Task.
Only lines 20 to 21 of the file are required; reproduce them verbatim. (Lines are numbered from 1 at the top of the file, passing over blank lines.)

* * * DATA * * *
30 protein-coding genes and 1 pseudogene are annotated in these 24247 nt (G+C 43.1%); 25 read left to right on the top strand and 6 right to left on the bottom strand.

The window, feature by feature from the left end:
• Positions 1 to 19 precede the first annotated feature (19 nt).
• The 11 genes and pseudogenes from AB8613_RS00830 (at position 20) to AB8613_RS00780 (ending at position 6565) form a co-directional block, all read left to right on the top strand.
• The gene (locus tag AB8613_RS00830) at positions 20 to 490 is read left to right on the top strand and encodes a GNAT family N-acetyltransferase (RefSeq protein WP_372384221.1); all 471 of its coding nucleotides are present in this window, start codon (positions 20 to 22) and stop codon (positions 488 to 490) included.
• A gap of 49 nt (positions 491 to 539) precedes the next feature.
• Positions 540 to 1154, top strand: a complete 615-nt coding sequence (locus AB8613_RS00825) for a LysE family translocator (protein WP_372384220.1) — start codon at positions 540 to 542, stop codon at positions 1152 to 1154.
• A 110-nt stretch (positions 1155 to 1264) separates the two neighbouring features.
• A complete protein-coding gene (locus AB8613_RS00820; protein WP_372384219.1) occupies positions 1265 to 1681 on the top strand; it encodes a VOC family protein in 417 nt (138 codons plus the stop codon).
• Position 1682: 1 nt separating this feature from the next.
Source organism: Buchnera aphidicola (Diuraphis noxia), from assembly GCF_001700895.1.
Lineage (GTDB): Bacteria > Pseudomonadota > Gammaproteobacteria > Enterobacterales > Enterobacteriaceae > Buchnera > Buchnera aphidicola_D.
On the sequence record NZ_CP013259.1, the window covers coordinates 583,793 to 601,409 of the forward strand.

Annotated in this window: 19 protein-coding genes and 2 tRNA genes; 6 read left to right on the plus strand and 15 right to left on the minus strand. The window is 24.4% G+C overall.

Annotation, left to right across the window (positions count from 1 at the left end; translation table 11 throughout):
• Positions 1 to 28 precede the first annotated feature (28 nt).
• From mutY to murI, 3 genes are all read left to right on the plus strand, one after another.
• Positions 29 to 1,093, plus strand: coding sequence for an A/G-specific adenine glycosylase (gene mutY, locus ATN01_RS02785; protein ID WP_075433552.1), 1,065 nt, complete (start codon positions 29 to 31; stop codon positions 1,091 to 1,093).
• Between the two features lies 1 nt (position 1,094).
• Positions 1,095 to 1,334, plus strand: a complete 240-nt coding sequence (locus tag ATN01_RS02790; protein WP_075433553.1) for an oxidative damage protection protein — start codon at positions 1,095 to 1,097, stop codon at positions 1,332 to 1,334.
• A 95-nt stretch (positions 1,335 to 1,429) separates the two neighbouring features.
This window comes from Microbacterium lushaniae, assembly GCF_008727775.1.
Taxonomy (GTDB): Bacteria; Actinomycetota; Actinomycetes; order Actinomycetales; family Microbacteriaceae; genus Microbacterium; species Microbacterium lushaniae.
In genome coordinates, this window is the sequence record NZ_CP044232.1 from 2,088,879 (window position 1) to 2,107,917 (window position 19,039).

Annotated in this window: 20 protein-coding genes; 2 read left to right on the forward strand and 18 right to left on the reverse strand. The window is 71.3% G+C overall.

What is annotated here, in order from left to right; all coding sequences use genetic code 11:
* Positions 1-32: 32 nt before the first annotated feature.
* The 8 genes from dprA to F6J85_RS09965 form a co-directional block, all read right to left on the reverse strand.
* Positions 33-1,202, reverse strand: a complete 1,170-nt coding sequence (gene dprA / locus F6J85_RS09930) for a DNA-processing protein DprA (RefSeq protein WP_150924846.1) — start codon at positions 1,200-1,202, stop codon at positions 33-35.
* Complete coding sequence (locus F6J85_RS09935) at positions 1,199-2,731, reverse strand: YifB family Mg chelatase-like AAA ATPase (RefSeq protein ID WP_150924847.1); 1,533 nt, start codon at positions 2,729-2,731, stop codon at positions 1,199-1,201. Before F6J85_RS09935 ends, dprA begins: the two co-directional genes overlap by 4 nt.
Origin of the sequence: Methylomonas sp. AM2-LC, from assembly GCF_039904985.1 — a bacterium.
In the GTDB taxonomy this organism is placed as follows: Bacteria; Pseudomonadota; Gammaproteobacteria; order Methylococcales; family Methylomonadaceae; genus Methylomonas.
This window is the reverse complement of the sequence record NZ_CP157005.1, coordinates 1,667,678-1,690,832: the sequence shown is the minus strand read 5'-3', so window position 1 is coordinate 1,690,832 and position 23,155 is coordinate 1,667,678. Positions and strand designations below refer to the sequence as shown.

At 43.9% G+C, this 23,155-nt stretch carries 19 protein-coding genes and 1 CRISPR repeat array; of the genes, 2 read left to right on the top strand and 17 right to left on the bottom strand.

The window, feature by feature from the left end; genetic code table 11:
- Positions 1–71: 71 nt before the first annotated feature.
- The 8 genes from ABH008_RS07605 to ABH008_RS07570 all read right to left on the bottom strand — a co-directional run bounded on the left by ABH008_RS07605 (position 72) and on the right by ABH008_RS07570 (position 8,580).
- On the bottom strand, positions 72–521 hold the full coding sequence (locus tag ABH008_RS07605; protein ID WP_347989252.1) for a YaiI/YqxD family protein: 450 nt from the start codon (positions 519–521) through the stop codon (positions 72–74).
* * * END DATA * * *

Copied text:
• Positions 1,095 to 1,334, plus strand: a complete 240-nt coding sequence (locus tag ATN01_RS02790; protein WP_075433553.1) for an oxidative damage protection protein — start codon at positions 1,095 to 1,097, stop codon at positions 1,332 to 1,334.
• A 95-nt stretch (positions 1,335 to 1,429) separates the two neighbouring features.